By Priscilla Grillakis, OUR Peer Research Ambassador
When attending such a well-known research university, it is difficult to go a day without hearing the seemingly hackneyed expression “get involved in research early on.” So often, this is interpreted to mean you should get involved in a professor’s research lab from freshman or sophomore year and continue this research until senior year. Although this a great form of a research experience, it is not the only form of undergraduate research.
Applying for a research grant independent from a specific lab is another form. Through my experience, I have learned that this is a great way to follow your own research interests, which you can continue to pursue throughout your undergraduate career.
Last year, I, along with three students from Neag School of Education, received a UConn IDEA Grant to design a peer tutoring program aimed at helping Emergent Bilingual students improve their language abilities. We worked with Windham High School to create a program that would address the needs and preferences of the students, which we learned through conducting interviews. My primary role in the group was monitoring the language acquisition of the students, and through this research project I was able to learn more about bilingual language acquisition. Throughout my education, my Spanish classes were my favorite because I loved the idea of learning and utilizing another language. I had always been interested in learning how our brains come to process a second language, so I was thrilled about the topic of this research project. Through my research, I was able to learn skills that I would not learn from my typical courses, such as maneuvering the IRB process, working on an interdisciplinary team, and communicating with school administration systems. I appreciated learning these skills, but my initial reasoning behind getting involved in undergraduate research was a desire to learn more about bilingual language acquisition, and that was the portion of research I wanted to continue.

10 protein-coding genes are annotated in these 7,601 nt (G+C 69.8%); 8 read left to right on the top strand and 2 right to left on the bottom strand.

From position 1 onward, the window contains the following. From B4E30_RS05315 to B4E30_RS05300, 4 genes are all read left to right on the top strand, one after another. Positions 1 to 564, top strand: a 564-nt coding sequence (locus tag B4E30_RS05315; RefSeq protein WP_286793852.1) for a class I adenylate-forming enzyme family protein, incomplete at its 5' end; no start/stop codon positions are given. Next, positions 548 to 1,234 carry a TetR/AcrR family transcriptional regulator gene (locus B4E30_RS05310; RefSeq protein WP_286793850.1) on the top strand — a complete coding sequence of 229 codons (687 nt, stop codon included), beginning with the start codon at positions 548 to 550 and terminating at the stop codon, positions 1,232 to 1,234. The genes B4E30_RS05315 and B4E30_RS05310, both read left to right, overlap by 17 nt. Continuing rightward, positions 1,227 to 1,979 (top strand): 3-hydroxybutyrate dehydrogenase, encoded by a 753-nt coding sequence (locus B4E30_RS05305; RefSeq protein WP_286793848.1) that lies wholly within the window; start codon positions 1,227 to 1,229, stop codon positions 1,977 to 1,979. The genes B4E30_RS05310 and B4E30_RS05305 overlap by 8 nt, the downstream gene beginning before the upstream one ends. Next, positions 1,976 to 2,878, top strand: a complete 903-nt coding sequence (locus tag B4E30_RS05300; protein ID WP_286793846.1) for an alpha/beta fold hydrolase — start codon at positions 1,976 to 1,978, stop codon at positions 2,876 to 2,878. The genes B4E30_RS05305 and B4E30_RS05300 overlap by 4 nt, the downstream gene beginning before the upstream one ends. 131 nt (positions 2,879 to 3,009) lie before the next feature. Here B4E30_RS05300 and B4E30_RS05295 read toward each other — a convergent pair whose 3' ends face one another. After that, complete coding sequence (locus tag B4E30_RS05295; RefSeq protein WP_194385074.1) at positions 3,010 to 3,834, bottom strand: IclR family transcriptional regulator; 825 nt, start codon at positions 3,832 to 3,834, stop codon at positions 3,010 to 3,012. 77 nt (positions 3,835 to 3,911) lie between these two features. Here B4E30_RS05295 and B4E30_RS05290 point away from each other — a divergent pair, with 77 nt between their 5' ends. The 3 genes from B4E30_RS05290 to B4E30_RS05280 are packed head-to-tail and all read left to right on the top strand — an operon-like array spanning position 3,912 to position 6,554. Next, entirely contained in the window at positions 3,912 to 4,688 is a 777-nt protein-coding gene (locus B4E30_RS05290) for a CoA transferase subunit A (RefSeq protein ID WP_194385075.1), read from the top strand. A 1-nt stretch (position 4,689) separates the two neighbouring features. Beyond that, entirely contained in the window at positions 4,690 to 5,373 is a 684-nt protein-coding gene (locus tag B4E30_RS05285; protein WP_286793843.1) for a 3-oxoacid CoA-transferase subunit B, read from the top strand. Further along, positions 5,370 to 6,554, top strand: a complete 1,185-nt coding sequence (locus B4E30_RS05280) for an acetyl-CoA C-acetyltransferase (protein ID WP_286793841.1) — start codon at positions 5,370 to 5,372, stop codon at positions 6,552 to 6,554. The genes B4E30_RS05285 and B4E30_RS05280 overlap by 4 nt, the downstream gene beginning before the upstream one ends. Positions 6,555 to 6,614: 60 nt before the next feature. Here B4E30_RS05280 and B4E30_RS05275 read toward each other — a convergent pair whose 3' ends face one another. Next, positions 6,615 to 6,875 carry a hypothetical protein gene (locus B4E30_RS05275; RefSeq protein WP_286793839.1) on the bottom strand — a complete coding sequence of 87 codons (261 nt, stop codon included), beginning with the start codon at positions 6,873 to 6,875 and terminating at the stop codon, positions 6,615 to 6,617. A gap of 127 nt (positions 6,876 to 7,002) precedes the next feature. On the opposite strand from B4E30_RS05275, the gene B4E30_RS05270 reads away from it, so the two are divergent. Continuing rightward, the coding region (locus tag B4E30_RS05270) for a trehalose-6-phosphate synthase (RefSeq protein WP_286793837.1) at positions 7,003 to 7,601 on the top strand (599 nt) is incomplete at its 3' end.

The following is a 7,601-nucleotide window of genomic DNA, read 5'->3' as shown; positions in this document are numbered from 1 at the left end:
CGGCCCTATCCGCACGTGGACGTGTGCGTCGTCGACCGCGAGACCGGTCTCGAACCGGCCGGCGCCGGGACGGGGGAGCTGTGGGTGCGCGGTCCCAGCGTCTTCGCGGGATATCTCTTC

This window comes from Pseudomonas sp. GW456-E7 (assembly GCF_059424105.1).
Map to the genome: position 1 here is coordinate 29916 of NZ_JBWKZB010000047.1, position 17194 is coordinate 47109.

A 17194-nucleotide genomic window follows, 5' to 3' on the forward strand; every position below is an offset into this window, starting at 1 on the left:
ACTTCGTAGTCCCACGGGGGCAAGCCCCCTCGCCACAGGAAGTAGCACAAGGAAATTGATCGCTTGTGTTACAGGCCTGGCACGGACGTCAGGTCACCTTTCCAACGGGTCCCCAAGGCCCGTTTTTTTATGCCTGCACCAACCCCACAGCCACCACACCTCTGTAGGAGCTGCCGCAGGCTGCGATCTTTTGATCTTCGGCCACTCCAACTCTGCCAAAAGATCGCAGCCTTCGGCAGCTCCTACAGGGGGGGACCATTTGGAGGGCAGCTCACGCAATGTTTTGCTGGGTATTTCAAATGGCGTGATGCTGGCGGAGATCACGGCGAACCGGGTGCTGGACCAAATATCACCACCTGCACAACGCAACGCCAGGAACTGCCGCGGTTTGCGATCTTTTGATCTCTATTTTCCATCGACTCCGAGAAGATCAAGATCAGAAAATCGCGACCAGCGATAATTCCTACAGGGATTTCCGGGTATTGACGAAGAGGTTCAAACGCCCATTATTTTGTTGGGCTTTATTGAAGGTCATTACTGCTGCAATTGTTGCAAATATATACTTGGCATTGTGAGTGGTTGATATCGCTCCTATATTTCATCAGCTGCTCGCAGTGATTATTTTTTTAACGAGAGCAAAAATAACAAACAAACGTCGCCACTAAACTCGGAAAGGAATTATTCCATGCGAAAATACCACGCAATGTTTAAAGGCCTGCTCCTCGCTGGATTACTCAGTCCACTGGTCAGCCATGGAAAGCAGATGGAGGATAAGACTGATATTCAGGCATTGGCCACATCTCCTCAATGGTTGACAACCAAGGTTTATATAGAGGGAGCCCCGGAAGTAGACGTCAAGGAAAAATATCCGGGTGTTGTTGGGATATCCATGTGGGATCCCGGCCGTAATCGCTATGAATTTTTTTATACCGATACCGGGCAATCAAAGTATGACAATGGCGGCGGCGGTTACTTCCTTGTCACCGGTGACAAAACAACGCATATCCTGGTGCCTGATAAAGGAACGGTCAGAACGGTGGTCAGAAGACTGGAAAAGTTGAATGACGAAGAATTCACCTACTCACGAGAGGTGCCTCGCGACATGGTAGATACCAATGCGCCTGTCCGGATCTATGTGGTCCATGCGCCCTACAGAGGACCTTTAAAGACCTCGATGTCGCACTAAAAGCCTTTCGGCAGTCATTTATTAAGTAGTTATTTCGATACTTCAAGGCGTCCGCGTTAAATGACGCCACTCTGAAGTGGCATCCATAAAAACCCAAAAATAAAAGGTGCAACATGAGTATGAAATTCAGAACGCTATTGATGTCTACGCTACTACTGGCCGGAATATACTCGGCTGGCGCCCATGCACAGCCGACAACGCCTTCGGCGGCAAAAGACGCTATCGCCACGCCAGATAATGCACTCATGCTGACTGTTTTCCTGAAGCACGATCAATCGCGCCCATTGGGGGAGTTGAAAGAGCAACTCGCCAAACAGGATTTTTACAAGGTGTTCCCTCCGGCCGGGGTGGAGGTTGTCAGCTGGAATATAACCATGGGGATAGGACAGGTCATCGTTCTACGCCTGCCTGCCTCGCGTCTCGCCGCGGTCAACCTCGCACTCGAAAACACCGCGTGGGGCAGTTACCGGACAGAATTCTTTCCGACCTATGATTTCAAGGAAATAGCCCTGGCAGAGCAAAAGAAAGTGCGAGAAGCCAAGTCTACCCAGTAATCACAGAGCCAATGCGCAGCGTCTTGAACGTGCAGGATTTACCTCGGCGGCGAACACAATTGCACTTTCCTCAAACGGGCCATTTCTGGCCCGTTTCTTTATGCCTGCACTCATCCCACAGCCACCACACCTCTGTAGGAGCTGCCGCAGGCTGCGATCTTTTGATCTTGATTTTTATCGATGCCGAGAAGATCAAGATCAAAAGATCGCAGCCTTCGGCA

I was sad when my first research project came to an end because I had enjoyed the topic I was researching. As the project was in its ending stages, I had to begin developing a research topic for my Honors Thesis. My Thesis offered the perfect opportunity to continue research on bilingual language acquisition, and I am thrilled that I can continue building off of what I learned in my initial research project. My Thesis will be an extensive literature review on bilingual language acquisition of English-language speakers who are learning Spanish at the high school level. I will develop a theorized second language acquisition program for students of this group and I will adapt the framework of this program so it may be conducive to learning language in various settings and situations, such as speech and hearing clinics.
In retrospect, I believe getting involved in research earlier in my undergraduate career enhanced my learning. For me, pursuing research outside of a specific lab on a topic I was interested in was a way for me to broaden my scope of learning. Through my courses, I learned about the topic of bilingual language acquisition, and through my research, I was able to deepen my understanding of the topic. My first research project allowed me to gain a deeper understanding of the topic, and my Thesis is granting me an opportunity to further develop and apply my knowledge.
Priscilla is a senior majoring in Speech, Language, and Hearing Sciences and minoring in Spanish. Click here to learn more about Priscilla.